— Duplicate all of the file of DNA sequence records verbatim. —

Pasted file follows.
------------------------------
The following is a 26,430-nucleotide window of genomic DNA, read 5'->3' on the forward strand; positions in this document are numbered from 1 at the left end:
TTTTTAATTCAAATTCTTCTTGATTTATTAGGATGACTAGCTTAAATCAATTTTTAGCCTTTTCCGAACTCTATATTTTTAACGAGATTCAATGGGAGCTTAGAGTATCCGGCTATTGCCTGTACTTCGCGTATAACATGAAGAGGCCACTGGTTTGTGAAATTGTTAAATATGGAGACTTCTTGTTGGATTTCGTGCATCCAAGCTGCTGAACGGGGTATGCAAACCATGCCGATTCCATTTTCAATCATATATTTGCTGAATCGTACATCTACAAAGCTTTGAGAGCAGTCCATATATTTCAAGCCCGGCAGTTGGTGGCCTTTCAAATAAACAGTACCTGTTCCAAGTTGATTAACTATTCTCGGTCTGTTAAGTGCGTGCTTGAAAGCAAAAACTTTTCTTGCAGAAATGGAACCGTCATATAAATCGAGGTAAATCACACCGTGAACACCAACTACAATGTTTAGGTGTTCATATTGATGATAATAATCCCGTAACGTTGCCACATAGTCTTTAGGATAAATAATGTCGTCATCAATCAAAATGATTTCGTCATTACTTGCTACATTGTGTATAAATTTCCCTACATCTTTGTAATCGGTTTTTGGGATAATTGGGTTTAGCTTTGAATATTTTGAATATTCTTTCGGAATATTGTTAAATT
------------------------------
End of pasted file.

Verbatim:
The following is a 26,430-nucleotide window of genomic DNA, read 5'->3' on the forward strand; positions in this document are numbered from 1 at the left end:
TTTTTAATTCAAATTCTTCTTGATTTATTAGGATGACTAGCTTAAATCAATTTTTAGCCTTTTCCGAACTCTATATTTTTAACGAGATTCAATGGGAGCTTAGAGTATCCGGCTATTGCCTGTACTTCGCGTATAACATGAAGAGGCCACTGGTTTGTGAAATTGTTAAATATGGAGACTTCTTGTTGGATTTCGTGCATCCAAGCTGCTGAACGGGGTATGCAAACCATGCCGATTCCATTTTCAATCATATATTTGCTGAATCGTACATCTACAAAGCTTTGAGAGCAGTCCATATATTTCAAGCCCGGCAGTTGGTGGCCTTTCAAATAAACAGTACCTGTTCCAAGTTGATTAACTATTCTCGGTCTGTTAAGTGCGTGCTTGAAAGCAAAAACTTTTCTTGCAGAAATGGAACCGTCATATAAATCGAGGTAAATCACACCGTGAACACCAACTACAATGTTTAGGTGTTCATATTGATGATAATAATCCCGTAACGTTGCCACATAGTCTTTAGGATAAATAATGTCGTCATCAATCAAAATGATTTCGTCATTACTTGCTACATTGTGTATAAATTTCCCTACATCTTTGTAATCGGTTTTTGGGATAATTGGGTTTAGCTTTGAATATTTTGAATATTCTTTCGGAATATTGTTAAATT